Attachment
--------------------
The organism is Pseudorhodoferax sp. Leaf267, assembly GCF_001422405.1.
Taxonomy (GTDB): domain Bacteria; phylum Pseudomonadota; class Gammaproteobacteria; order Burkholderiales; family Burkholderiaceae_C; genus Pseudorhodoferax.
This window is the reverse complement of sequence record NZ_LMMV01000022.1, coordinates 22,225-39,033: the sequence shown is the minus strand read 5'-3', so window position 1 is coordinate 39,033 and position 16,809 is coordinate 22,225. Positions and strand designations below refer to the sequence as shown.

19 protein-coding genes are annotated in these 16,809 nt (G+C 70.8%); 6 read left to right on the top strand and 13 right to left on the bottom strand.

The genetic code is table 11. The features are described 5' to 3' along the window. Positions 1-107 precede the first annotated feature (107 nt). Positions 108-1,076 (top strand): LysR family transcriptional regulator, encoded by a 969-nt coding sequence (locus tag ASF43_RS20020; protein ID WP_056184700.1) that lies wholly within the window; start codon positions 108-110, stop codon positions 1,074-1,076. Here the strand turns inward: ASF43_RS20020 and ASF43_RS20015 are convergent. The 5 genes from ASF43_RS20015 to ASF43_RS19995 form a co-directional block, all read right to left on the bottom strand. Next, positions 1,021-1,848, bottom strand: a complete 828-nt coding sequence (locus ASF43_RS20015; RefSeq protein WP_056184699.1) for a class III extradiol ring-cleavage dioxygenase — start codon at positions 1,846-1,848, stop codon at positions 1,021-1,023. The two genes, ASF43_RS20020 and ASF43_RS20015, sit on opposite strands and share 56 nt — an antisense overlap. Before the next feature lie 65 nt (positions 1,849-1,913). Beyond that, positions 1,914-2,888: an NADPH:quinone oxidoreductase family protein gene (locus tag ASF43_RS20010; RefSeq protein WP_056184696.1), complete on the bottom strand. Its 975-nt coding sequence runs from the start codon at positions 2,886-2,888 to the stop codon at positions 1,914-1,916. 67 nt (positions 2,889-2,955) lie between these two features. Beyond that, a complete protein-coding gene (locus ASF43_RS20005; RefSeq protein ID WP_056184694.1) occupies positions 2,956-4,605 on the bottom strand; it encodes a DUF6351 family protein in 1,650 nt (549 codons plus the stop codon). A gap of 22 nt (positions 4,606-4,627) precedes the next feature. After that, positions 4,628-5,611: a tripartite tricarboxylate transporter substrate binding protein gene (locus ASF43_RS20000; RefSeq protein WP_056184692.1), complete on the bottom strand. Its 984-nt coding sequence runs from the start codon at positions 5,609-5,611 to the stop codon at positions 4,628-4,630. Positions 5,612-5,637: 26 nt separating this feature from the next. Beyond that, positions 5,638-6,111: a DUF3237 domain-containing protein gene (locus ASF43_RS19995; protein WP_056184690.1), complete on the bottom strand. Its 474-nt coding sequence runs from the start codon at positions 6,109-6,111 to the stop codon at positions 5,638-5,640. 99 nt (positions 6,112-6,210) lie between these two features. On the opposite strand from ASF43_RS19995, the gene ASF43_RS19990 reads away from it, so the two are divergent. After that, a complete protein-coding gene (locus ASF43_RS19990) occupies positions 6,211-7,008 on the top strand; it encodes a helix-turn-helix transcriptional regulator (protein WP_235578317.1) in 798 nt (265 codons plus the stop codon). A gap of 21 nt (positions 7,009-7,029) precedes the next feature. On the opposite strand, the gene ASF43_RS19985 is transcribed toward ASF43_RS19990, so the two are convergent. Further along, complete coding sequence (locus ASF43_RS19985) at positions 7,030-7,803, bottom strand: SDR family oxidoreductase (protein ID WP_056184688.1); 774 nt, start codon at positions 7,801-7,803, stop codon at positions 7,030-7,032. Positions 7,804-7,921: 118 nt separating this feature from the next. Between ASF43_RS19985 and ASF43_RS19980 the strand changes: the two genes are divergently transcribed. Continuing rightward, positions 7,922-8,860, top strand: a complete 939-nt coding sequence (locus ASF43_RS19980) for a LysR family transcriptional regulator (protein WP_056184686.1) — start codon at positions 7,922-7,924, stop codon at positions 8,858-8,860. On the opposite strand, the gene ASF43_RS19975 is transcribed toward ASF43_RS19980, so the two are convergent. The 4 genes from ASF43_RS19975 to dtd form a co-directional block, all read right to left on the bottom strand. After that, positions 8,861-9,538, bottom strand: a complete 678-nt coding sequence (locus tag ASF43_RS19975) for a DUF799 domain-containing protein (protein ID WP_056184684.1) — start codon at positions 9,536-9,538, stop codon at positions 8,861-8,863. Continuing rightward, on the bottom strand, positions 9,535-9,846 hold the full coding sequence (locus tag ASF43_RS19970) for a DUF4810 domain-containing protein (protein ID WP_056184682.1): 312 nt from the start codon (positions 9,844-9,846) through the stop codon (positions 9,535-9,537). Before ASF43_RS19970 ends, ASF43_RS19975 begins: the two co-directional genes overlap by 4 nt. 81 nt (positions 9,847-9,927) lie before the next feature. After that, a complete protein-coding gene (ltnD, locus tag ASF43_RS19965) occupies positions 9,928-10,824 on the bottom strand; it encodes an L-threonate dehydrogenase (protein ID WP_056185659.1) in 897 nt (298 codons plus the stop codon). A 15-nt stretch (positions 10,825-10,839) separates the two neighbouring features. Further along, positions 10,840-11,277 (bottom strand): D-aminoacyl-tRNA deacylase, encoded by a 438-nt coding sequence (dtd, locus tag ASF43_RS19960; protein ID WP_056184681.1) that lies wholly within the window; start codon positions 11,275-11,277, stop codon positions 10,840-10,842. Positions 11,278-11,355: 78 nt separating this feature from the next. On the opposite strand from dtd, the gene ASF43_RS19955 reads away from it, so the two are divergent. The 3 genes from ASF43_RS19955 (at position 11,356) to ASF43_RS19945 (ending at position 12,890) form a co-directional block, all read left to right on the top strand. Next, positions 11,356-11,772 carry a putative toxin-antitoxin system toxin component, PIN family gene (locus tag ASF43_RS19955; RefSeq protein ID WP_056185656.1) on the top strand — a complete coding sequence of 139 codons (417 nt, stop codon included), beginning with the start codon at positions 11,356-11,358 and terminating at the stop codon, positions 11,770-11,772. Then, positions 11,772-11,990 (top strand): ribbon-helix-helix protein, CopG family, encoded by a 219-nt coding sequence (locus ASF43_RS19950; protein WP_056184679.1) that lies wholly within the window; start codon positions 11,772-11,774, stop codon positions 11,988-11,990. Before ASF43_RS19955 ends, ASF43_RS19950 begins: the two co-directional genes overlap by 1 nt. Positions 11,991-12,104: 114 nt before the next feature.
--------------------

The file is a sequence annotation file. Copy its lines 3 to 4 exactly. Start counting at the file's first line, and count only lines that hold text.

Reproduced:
This window is the reverse complement of sequence record NZ_LMMV01000022.1, coordinates 22,225-39,033: the sequence shown is the minus strand read 5'-3', so window position 1 is coordinate 39,033 and position 16,809 is coordinate 22,225. Positions and strand designations below refer to the sequence as shown.

19 protein-coding genes are annotated in these 16,809 nt (G+C 70.8%); 6 read left to right on the top strand and 13 right to left on the bottom strand.